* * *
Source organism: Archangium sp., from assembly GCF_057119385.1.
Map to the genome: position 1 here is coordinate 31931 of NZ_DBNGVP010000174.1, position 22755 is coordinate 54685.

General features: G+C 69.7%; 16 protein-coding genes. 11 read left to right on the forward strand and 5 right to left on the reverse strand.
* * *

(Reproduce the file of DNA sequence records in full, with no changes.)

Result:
Source organism: Archangium sp., from assembly GCF_057119385.1.
Map to the genome: position 1 here is coordinate 31931 of NZ_DBNGVP010000174.1, position 22755 is coordinate 54685.

General features: G+C 69.7%; 16 protein-coding genes. 11 read left to right on the forward strand and 5 right to left on the reverse strand.